Do you cook up all kinds of new ways to procrastinate when it’s time to start fixing dinner? If so, is it because you don’t like cooking, or because you don’t like your kitchen?
A few easy changes to the ways you organize and equip your kitchen may make all the difference. A massive open-concept remodeling job may not be in the cards at the moment, but making friends with the kitchen you have could give you an immediate energy boost. See if any of the following hurdles are coming between you and the finish line, and try these three strategies for a happier kitchen experience.
Identify missing piecesIf you always seem to be one saucepan short, it may be causing more frayed nerves than you realize. How often do you end up needing to wash a pot before you’ve even started cooking? If you find yourself making last-minute changes to side-dish lineups because you can’t steam two vegetables at once, it’s time to take stock of what you have – and what you need.
A frustrated cook is steps away from becoming a resentful cook, so pull all your pots and pans out of their hiding places and take a closer look at them.
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It’s so tempting to buy pots and pans in sets because we can feel much more organized when everything matches and looks new. Beautiful cookware that truly meets your needs can be a pleasure to use. But before you order that gleaming new set, take the time to check the measurements of the pots and pans it includes.
Taking a critical look at your own haul will remind you why that’s important. Do your largest frypan and smallest saucepan look almost new, while their medium-sized counterparts are wearing out? You might be happier buying an extra 2-quart saucepan to complement what you already have than shelling out for a big set with one go-to saucepan and a tiny frypan that’s too adorable to use and a headache to store. Assembling and customizing your own set that suits what you cook can be streamlining – and liberating.
In the spirit of spring cleaning, now is a great time to part ways with saucepans and lids that have lost their handles, cookie sheets that are too battered to lie flat on the oven rack and any nonstick pots or pans that are heavily pitted, flaked and gouged. If it is no longer in good enough shape to use safely, and you’d be ashamed to give it away, throw it away.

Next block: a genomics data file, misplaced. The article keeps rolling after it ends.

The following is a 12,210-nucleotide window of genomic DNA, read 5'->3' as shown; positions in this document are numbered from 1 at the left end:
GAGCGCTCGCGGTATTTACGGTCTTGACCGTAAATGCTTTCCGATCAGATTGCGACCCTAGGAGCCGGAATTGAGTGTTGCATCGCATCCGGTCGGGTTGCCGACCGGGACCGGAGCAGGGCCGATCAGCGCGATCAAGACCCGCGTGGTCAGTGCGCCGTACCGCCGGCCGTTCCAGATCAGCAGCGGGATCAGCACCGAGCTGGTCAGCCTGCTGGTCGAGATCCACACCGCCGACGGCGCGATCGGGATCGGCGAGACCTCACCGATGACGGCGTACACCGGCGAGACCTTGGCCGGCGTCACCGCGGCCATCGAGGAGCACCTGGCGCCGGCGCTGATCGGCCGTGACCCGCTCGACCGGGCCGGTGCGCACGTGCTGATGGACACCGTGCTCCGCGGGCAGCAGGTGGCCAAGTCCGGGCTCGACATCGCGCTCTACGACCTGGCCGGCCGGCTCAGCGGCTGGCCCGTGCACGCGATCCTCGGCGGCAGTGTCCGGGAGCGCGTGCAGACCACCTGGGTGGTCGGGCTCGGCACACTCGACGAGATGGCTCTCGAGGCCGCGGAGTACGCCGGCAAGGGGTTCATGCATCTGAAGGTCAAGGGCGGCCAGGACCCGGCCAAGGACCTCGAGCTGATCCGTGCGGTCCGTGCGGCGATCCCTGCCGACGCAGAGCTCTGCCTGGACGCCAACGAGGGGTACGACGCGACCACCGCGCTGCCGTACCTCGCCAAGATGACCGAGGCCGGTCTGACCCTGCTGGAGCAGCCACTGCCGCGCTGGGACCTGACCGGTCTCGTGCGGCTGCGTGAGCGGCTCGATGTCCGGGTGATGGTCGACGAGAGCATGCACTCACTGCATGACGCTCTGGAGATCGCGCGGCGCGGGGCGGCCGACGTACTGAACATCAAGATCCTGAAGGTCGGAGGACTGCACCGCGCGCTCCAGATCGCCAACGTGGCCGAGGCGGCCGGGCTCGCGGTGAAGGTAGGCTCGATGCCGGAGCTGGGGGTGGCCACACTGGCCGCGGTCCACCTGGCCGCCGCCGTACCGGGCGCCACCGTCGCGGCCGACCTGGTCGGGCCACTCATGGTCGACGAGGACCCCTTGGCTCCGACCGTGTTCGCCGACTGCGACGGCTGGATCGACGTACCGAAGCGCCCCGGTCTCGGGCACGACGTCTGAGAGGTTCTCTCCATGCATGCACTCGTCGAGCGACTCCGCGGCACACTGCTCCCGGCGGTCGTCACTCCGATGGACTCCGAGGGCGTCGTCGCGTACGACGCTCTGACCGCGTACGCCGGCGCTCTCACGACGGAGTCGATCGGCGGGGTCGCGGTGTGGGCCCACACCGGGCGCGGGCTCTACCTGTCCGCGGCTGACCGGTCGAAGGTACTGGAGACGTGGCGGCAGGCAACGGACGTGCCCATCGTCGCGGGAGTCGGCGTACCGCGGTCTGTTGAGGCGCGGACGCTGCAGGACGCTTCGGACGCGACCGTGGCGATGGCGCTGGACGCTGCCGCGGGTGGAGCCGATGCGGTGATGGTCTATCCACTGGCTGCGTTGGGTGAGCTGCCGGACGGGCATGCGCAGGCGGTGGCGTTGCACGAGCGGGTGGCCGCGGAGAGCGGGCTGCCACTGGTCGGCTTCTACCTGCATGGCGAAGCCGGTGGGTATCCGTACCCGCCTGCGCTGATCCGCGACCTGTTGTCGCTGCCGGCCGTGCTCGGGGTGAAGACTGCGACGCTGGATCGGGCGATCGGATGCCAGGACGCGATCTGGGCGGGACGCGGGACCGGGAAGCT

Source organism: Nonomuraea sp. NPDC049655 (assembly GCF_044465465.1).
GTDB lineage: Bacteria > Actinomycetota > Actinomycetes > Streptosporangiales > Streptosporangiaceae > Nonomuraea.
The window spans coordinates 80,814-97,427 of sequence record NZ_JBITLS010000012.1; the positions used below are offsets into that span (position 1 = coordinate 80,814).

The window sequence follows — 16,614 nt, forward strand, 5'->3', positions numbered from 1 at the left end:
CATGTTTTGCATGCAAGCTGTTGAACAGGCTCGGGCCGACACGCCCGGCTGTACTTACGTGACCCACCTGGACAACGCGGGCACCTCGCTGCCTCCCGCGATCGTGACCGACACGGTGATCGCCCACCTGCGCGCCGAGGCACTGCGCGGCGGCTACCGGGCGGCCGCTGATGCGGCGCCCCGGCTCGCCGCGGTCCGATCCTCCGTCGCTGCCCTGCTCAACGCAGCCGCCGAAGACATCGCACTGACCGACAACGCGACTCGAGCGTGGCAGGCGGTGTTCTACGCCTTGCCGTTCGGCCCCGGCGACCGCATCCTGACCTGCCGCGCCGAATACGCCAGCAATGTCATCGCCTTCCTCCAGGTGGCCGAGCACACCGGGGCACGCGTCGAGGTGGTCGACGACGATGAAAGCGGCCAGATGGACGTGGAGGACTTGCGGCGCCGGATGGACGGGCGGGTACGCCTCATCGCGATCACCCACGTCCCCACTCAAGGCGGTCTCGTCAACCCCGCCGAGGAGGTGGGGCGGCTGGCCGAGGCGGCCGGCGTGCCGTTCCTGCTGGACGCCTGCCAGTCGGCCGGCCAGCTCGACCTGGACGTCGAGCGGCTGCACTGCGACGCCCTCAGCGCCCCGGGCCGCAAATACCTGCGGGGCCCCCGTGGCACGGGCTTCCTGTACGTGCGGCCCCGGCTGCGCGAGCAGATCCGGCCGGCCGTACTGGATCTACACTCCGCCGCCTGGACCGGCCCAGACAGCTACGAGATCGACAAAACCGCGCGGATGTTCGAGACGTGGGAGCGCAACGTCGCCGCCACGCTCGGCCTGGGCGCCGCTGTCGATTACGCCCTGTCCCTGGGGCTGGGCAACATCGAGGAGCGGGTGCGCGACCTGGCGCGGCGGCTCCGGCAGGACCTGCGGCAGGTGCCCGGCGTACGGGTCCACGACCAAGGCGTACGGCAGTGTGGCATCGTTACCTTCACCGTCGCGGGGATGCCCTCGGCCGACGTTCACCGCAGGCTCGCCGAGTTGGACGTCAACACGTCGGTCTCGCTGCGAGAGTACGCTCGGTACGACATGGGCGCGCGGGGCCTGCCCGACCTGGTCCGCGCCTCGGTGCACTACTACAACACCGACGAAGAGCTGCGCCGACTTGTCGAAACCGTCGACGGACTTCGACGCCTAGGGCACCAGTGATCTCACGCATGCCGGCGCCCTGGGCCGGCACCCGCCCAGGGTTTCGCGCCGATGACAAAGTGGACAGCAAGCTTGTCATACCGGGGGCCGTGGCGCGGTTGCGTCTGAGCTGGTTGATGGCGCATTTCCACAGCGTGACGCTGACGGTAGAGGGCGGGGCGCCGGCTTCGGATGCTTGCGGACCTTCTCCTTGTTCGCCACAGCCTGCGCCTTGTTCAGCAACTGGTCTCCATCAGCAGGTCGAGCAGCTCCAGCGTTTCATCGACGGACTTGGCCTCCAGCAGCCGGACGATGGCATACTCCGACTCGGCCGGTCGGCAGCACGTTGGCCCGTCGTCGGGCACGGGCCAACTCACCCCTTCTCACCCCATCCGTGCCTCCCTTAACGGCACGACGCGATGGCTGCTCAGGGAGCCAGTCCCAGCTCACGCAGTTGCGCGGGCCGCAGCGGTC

Some kitchen items that are in your way can find new jobs in other rooms. If you know you’re not going to use all those lidless plastic storage containers, get them out of the kitchen. Lidless boxes can help keep cans of cleaning products together under the sink or stain removal sprays and dryer sheets in one place in the laundry zone. Try them in the garage to store spilled nails and screws that need sorting or crayons and markers in your home office that refuse to fit back in the box. A larger one can keep an exuberantly watered houseplant from relieving itself on your counter.
Reserve your precious kitchen cabinet real estate for storage boxes with lids that fit. If that means ordering more soup from your favorite Chinese restaurant because the sturdy lids fit the containers securely and you find yourself reusing them for years, remember that there’s always room for intentional takeout in the No-Cook Cooking universe.
Once you’ve culled the herd and dusted your cabinet shelves, consider updating the way you store your pans to keep them within reach while you’re cooking and make it easier to put them back in place while you’re unloading the dishwasher.
This is the time to be selfish and arrange your equipment in a manner that’s convenient for the cook. If the right spatula or saucepan is exactly where it’s supposed to be when you need it, there’s less room for stress in your dinner routine.
Your best friend may have a completely different organizational system that works for him or her, but this is your kitchen, so set yourself up for success. Hanging pans attractively on hooks suspended over a kitchen island might be fine for a shorter cook but a constant headache for a tall one. And make certain that you don’t need to haul out a stepping stool to reach your fire extinguisher.
Think practicality, safety and convenience. If a family member who will remain nameless ever uses a serrated knife to peel back can lids that never completely open, find a can opener that’s comfortable in your hand and buy two of them. If you always hurt your hands trying to drain pots using their lids, spending a few bucks on a colander that fits your sink may save time, effort and skin.
While you’re shopping for that extra go-to saucepan, pick up some new tools to help it stay new longer. If your favorite spatulas have melted blobs of plastic or little threads or shreds along the edges, replace them with sturdier new ones. And show no mercy to ragged or charred potholders, which may not have the structural integrity to protect you next time you’re pulling something heavy and bubbling from the oven.
Taking a few minutes now to arrange your kitchen for ultimate convenience and making a few simple additions and subtractions can make your kitchen a happier place to be. And while you’re building confidence in the kitchen, every smile counts.